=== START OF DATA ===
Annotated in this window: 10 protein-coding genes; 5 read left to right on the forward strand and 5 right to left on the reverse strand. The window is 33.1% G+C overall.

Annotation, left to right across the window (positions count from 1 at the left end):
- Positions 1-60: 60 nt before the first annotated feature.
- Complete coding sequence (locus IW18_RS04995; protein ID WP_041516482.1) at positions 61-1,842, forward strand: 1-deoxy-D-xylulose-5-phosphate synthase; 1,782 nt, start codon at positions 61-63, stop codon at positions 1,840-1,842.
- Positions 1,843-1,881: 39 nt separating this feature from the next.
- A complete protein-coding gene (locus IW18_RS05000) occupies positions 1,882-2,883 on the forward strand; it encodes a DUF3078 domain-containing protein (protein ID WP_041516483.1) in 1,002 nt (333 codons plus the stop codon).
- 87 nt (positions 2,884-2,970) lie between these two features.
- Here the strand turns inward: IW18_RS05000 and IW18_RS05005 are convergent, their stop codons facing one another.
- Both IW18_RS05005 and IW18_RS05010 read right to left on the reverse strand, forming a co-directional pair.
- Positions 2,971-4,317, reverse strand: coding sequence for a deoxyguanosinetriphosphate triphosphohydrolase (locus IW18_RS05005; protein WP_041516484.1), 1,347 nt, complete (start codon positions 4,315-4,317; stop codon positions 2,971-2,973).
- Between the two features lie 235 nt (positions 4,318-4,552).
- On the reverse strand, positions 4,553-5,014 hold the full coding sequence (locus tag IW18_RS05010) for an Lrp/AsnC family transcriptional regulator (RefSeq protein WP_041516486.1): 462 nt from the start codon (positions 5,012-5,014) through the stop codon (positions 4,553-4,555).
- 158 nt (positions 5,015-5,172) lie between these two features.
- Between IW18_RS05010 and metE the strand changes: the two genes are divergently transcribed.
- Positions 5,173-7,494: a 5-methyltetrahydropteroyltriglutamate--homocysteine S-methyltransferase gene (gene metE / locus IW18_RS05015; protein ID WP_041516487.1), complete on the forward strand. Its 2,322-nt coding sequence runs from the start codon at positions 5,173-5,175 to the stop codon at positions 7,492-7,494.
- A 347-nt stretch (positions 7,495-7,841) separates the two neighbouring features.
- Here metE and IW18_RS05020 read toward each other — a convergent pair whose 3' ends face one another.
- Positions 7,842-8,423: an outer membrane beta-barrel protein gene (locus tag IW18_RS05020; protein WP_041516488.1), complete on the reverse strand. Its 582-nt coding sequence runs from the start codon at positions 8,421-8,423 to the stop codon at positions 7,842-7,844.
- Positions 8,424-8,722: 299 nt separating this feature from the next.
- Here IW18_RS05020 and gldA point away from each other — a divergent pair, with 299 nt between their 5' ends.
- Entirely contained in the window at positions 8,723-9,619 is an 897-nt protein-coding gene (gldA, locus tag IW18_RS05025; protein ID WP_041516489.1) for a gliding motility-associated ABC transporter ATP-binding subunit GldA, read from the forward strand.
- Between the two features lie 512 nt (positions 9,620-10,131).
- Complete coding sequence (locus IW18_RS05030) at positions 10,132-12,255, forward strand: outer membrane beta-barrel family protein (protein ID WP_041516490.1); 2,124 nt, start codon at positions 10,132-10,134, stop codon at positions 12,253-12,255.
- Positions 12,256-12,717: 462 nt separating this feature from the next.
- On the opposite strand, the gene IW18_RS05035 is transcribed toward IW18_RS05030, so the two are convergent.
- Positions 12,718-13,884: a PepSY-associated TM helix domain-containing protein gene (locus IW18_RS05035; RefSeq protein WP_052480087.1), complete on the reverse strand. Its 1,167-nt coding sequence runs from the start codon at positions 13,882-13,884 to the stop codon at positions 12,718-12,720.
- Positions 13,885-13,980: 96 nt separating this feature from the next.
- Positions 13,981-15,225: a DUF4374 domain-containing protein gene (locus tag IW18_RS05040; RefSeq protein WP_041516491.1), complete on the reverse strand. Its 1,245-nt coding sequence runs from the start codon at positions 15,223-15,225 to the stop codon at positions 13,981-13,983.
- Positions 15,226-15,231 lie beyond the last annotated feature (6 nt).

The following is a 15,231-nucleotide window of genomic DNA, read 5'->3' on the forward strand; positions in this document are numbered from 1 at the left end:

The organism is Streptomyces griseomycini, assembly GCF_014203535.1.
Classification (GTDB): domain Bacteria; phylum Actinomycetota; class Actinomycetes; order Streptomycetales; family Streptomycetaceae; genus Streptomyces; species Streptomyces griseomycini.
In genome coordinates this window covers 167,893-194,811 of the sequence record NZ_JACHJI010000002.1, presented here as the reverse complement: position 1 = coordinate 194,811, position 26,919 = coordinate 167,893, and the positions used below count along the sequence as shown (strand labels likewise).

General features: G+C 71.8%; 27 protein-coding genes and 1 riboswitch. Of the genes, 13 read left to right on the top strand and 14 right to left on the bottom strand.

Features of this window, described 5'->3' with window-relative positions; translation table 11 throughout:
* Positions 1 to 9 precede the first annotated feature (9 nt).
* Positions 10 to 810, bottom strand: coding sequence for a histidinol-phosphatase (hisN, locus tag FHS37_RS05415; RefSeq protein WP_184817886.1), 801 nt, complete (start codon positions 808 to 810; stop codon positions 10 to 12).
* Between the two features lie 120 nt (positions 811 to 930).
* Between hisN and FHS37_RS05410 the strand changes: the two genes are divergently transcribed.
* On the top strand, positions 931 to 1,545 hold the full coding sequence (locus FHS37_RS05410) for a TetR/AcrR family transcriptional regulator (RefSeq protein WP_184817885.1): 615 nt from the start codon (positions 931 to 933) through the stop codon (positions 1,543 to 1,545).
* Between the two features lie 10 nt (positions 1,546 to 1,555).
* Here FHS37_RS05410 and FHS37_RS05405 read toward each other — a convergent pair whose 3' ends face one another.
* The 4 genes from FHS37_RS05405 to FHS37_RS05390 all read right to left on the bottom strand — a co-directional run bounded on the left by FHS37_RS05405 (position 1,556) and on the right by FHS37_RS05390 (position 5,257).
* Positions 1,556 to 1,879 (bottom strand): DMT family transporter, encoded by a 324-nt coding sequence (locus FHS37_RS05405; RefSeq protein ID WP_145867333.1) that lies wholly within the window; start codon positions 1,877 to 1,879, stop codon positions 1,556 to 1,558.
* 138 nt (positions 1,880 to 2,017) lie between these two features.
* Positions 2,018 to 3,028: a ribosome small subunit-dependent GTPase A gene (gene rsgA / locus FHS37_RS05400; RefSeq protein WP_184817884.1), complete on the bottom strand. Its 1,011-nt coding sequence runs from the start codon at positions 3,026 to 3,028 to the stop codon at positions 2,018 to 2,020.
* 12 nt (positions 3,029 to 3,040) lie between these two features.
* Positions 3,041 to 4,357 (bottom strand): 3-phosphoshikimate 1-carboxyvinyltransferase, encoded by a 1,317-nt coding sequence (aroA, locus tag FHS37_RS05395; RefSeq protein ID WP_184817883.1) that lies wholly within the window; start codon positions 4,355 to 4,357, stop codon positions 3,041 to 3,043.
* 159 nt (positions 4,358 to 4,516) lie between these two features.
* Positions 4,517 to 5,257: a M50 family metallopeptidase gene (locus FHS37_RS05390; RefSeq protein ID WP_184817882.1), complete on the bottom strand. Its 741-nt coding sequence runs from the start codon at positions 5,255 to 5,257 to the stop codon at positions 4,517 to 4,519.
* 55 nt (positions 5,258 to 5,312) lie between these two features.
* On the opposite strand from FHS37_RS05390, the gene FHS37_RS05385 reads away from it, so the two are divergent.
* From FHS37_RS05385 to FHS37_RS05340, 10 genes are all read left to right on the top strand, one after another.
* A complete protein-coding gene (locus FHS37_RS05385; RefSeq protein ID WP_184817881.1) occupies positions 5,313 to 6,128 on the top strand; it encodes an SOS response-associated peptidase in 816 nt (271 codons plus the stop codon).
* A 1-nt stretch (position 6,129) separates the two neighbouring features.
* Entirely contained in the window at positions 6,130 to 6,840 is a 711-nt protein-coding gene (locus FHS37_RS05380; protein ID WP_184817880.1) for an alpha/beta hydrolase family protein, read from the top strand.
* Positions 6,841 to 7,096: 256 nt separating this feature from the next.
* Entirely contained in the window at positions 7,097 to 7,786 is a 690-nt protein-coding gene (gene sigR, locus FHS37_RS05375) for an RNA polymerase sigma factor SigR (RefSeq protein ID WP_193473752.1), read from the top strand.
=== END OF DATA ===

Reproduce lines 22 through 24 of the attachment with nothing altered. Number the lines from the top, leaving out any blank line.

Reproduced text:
- Between the two features lie 512 nt (positions 9,620-10,131).
- Complete coding sequence (locus IW18_RS05030) at positions 10,132-12,255, forward strand: outer membrane beta-barrel family protein (protein ID WP_041516490.1); 2,124 nt, start codon at positions 10,132-10,134, stop codon at positions 12,253-12,255.
- Positions 12,256-12,717: 462 nt separating this feature from the next.